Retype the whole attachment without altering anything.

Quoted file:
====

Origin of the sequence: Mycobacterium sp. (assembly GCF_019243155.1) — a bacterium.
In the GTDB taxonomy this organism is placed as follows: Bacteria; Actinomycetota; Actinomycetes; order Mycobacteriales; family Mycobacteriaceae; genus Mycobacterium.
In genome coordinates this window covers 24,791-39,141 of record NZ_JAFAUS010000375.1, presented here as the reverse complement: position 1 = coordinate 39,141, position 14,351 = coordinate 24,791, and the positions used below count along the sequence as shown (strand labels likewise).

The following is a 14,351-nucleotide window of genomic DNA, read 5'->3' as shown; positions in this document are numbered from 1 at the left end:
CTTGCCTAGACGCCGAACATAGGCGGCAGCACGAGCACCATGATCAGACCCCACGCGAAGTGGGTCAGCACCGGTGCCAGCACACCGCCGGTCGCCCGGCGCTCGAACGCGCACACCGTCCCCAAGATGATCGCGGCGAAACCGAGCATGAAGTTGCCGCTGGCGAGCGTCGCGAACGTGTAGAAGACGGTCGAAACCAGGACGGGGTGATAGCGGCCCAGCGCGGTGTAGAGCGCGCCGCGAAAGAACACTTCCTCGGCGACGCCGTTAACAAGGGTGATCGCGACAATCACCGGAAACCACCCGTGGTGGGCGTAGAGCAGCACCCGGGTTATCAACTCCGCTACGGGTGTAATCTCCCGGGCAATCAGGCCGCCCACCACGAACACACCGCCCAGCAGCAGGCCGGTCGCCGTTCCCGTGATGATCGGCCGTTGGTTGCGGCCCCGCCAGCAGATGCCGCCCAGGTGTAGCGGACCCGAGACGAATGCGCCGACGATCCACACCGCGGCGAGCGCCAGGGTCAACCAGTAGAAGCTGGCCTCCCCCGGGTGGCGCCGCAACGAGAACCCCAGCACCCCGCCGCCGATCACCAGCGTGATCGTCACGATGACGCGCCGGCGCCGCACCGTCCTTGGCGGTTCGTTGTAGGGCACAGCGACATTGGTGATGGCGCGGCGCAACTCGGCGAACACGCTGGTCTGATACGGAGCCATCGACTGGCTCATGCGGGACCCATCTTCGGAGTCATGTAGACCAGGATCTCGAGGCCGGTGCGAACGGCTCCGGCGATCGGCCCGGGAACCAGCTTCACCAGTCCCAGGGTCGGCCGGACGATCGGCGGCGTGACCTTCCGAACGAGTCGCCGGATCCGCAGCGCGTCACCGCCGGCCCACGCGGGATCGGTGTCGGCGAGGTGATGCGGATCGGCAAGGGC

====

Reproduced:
Origin of the sequence: Mycobacterium sp. (assembly GCF_019243155.1) — a bacterium.
In the GTDB taxonomy this organism is placed as follows: Bacteria; Actinomycetota; Actinomycetes; order Mycobacteriales; family Mycobacteriaceae; genus Mycobacterium.
In genome coordinates this window covers 24,791-39,141 of record NZ_JAFAUS010000375.1, presented here as the reverse complement: position 1 = coordinate 39,141, position 14,351 = coordinate 24,791, and the positions used below count along the sequence as shown (strand labels likewise).

The following is a 14,351-nucleotide window of genomic DNA, read 5'->3' as shown; positions in this document are numbered from 1 at the left end:
CTTGCCTAGACGCCGAACATAGGCGGCAGCACGAGCACCATGATCAGACCCCACGCGAAGTGGGTCAGCACCGGTGCCAGCACACCGCCGGTCGCCCGGCGCTCGAACGCGCACACCGTCCCCAAGATGATCGCGGCGAAACCGAGCATGAAGTTGCCGCTGGCGAGCGTCGCGAACGTGTAGAAGACGGTCGAAACCAGGACGGGGTGATAGCGGCCCAGCGCGGTGTAGAGCGCGCCGCGAAAGAACACTTCCTCGGCGACGCCGTTAACAAGGGTGATCGCGACAATCACCGGAAACCACCCGTGGTGGGCGTAGAGCAGCACCCGGGTTATCAACTCCGCTACGGGTGTAATCTCCCGGGCAATCAGGCCGCCCACCACGAACACACCGCCCAGCAGCAGGCCGGTCGCCGTTCCCGTGATGATCGGCCGTTGGTTGCGGCCCCGCCAGCAGATGCCGCCCAGGTGTAGCGGACCCGAGACGAATGCGCCGACGATCCACACCGCGGCGAGCGCCAGGGTCAACCAGTAGAAGCTGGCCTCCCCCGGGTGGCGCCGCAACGAGAACCCCAGCACCCCGCCGCCGATCACCAGCGTGATCGTCACGATGACGCGCCGGCGCCGCACCGTCCTTGGCGGTTCGTTGTAGGGCACAGCGACATTGGTGATGGCGCGGCGCAACTCGGCGAACACGCTGGTCTGATACGGAGCCATCGACTGGCTCATGCGGGACCCATCTTCGGAGTCATGTAGACCAGGATCTCGAGGCCGGTGCGAACGGCTCCGGCGATCGGCCCGGGAACCAGCTTCACCAGTCCCAGGGTCGGCCGGACGATCGGCGGCGTGACCTTCCGAACGAGTCGCCGGATCCGCAGCGCGTCACCGCCGGCCCACGCGGGATCGGTGTCGGCGAGGTGATGCGGATCGGCAAGGGC